According to the second embodiment of the invention, a fingerprint impression is produced that corresponds to a substantially greater area of the finger than that produced by a flat, non-rolled impression without using the rolling motion which causes pressure distortion of the impression. This embodiment also overcomes difficulties characterizing prior art attempts to simulate the making of a rolled fingerprint impression but without actual rolling of the finger to be examined. In one such prior art device, it is attempted to roll an image receiving card about the finger to provide an inked impression, but distortion of the finger being examined is not avoided. More complex and expensive arrangements have been proposed using an array of optical fibers.

In the apparatus of FIGS. 2 and 3, a prism 23 with a curved re-entrant cylindrical window surface 24 is employed. The form of surface 24 may be a sector of a circular cylinder having a diameter slightly greater than the finger to be examined. A series of such prisms may be supplied to accommodate corresponding ranges of finger diameters. Again, only light scattered from the now greater portion of the finger in contact with the curved window 24 of the prism reaches an imaging lens corresponding to lens 11 of FIG. 1 and is imaged on the optical pick up input plane 13. The optical pick up or vidicon device 12 again scans the finger-print image in a conventional manner and supplies a stream of data via leads 14 sufficient for data processor 15 to reconstruct the essential details of the fingerprint pattern. The cylindrical channel of the prism 23 also functions as a finger positioning device. In the desired mode of operation, the finger 5 is placed in alignment with the cylindrical channel in contact with the bottom of the channel and in contact with a stop surface placed at the inner end of the channel. The channel therefore serves as a positioning surface which permits sufficiently accurate registration of the fingerprint pattern that the burden of subsequent processing steps is greatly reduced.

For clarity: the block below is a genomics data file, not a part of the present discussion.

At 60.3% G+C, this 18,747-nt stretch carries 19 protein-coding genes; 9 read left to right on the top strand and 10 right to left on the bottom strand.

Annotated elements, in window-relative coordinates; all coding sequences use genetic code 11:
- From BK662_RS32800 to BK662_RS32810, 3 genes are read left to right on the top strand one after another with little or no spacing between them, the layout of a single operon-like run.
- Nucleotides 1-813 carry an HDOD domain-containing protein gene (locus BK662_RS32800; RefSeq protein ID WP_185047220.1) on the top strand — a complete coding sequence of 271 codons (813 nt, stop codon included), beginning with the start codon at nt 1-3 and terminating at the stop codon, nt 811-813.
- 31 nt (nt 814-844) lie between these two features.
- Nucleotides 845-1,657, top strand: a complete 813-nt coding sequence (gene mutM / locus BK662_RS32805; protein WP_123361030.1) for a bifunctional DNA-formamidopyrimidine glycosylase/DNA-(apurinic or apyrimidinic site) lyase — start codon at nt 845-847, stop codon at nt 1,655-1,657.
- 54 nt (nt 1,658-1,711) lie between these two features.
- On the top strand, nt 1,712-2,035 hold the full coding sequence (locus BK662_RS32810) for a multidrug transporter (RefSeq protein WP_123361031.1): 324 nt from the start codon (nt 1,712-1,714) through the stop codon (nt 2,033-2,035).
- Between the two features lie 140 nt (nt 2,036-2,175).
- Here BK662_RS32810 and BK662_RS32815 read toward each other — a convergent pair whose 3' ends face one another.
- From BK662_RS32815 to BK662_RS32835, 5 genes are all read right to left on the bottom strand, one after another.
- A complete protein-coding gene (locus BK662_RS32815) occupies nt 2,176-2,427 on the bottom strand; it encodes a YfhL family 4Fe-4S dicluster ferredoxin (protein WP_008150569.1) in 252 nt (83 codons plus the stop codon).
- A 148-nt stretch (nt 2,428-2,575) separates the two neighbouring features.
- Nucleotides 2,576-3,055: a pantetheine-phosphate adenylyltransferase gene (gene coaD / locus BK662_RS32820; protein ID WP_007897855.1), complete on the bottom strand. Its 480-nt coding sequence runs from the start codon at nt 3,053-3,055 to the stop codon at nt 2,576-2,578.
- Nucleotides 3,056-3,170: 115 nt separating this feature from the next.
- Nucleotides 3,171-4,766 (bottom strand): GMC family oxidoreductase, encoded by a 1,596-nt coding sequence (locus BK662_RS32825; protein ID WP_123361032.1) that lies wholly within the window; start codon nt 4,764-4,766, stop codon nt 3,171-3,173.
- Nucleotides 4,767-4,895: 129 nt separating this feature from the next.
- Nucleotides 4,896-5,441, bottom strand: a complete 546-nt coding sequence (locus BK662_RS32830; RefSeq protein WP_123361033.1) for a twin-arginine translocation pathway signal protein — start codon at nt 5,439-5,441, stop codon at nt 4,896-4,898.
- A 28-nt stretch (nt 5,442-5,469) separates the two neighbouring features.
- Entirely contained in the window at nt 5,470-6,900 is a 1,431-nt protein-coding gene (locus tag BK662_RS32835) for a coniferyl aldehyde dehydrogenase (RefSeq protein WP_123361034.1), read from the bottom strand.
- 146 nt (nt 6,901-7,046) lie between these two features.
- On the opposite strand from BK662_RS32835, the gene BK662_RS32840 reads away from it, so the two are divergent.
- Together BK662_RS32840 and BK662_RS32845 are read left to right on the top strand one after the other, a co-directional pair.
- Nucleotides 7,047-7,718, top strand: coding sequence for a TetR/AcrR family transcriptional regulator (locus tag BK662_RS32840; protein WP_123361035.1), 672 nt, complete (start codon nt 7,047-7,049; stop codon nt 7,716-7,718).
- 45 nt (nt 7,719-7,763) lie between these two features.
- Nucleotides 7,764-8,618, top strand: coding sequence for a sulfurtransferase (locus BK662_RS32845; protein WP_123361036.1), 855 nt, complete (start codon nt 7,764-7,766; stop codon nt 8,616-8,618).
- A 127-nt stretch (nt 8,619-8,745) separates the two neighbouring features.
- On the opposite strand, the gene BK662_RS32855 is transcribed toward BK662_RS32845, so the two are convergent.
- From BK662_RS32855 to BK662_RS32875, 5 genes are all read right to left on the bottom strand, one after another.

In the additional embodiment of FIGS. 4 and 5, the prism 33 is provided with a curved concave surface 34 similar to surface 24 of FIGS. 2 and 3, but surface 34 does not continue essentially to the upper apex 36 of the prism as it does in FIGS. 2 and 3. Instead, the surface 34 is terminated by a smoothly connected surface 35 which may approximate a sector of a spherical surface. In this manner, the pattern on the tip of a finger to be examined may be printed, as well as the side portions of the finger that may be imprinted on the window surface 24 of prism 23 of FIG. 2.

As is seen in FIG. 6, the aperture of the imaging lens 11 to be used with any of the trio of prisms is chosen to be sufficiently small and the distance between lens 11 and the prism 3 or 23 is chosen to be sufficiently large that the curved field of the fingerprint impression is in acceptably good focus at location 13 which is occupied, for example, by the target electrode of the vidicon device. The large distance between the prism and the lens is also beneficial as it minimizes magnification distortion over the angular extent of the fingerprint impression caused by the varying object-image ratio. By way of example, assume that the depth of the curved portion of the prism window 24 in contact with the finger is about 0.5 centimeters and that the prism-to-lens distance is about 40 centimeters. For a typical fingerprint in which there are twenty ridge lines per centimeter, the aperture for lens 11 would not be greater than about 4 centimeters for good focused images to be seen.

It is seen that the novel fingerprint terminal permits a significant increase in the flow of persons whose fingerprints are to be examined. In a multiple terminal complex using a single central data processor, the number of fingerprint sensors required to handle a given number of people may be reduced, thereby decreasing the system installation and operation cost. Moreover, the presence of a finger which would otherwise tend to produce a poor fingerprint impression may be at once visually observed, and a quick selection may be made of the one best of ten print impressions, for example. Likewise, if the skin of the finger to be examined has been cut or otherwise damaged or is scarred, the physical damage can at once be visually noted. Corrective action, such as entering data from a different finger, can at once be taken with consequent saving in time. The invention additionally increases accuracy and therefore saves operating time by virtue of the fact that it provides wider fingerprint impressions without disadvantageous rolling and distortion of the finger, thus providing increased discrimination and accuracy of print identification.